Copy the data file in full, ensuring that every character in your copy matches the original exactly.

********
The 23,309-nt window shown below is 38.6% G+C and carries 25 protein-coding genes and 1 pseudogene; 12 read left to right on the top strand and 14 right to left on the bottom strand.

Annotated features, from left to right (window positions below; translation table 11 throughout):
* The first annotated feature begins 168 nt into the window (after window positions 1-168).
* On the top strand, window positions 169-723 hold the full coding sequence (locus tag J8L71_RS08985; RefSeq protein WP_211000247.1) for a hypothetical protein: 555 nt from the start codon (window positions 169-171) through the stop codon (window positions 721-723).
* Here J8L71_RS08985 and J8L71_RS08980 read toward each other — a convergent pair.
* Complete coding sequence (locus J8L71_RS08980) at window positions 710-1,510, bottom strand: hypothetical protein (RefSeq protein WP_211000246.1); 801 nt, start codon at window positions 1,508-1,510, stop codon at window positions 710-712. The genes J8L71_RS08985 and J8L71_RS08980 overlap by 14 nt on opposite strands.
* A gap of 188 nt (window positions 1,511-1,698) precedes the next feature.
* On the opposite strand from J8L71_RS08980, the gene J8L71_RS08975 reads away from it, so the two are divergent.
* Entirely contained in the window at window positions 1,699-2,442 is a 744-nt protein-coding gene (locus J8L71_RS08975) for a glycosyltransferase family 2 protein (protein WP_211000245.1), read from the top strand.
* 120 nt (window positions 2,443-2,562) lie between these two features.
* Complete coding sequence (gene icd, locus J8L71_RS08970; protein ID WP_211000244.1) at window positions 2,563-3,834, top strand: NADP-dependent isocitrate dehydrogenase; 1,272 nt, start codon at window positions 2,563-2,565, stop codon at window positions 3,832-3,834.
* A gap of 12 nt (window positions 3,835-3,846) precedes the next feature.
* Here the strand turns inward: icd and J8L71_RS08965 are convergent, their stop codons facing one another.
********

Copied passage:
The 23,309-nt window shown below is 38.6% G+C and carries 25 protein-coding genes and 1 pseudogene; 12 read left to right on the top strand and 14 right to left on the bottom strand.

Annotated features, from left to right (window positions below; translation table 11 throughout):
* The first annotated feature begins 168 nt into the window (after window positions 1-168).
* On the top strand, window positions 169-723 hold the full coding sequence (locus tag J8L71_RS08985; RefSeq protein WP_211000247.1) for a hypothetical protein: 555 nt from the start codon (window positions 169-171) through the stop codon (window positions 721-723).
* Here J8L71_RS08985 and J8L71_RS08980 read toward each other — a convergent pair.
* Complete coding sequence (locus J8L71_RS08980) at window positions 710-1,510, bottom strand: hypothetical protein (RefSeq protein WP_211000246.1); 801 nt, start codon at window positions 1,508-1,510, stop codon at window positions 710-712. The genes J8L71_RS08985 and J8L71_RS08980 overlap by 14 nt on opposite strands.
* A gap of 188 nt (window positions 1,511-1,698) precedes the next feature.
* On the opposite strand from J8L71_RS08980, the gene J8L71_RS08975 reads away from it, so the two are divergent.
* Entirely contained in the window at window positions 1,699-2,442 is a 744-nt protein-coding gene (locus J8L71_RS08975) for a glycosyltransferase family 2 protein (protein WP_211000245.1), read from the top strand.
* 120 nt (window positions 2,443-2,562) lie between these two features.
* Complete coding sequence (gene icd, locus J8L71_RS08970; protein ID WP_211000244.1) at window positions 2,563-3,834, top strand: NADP-dependent isocitrate dehydrogenase; 1,272 nt, start codon at window positions 2,563-2,565, stop codon at window positions 3,832-3,834.
* A gap of 12 nt (window positions 3,835-3,846) precedes the next feature.
* Here the strand turns inward: icd and J8L71_RS08965 are convergent, their stop codons facing one another.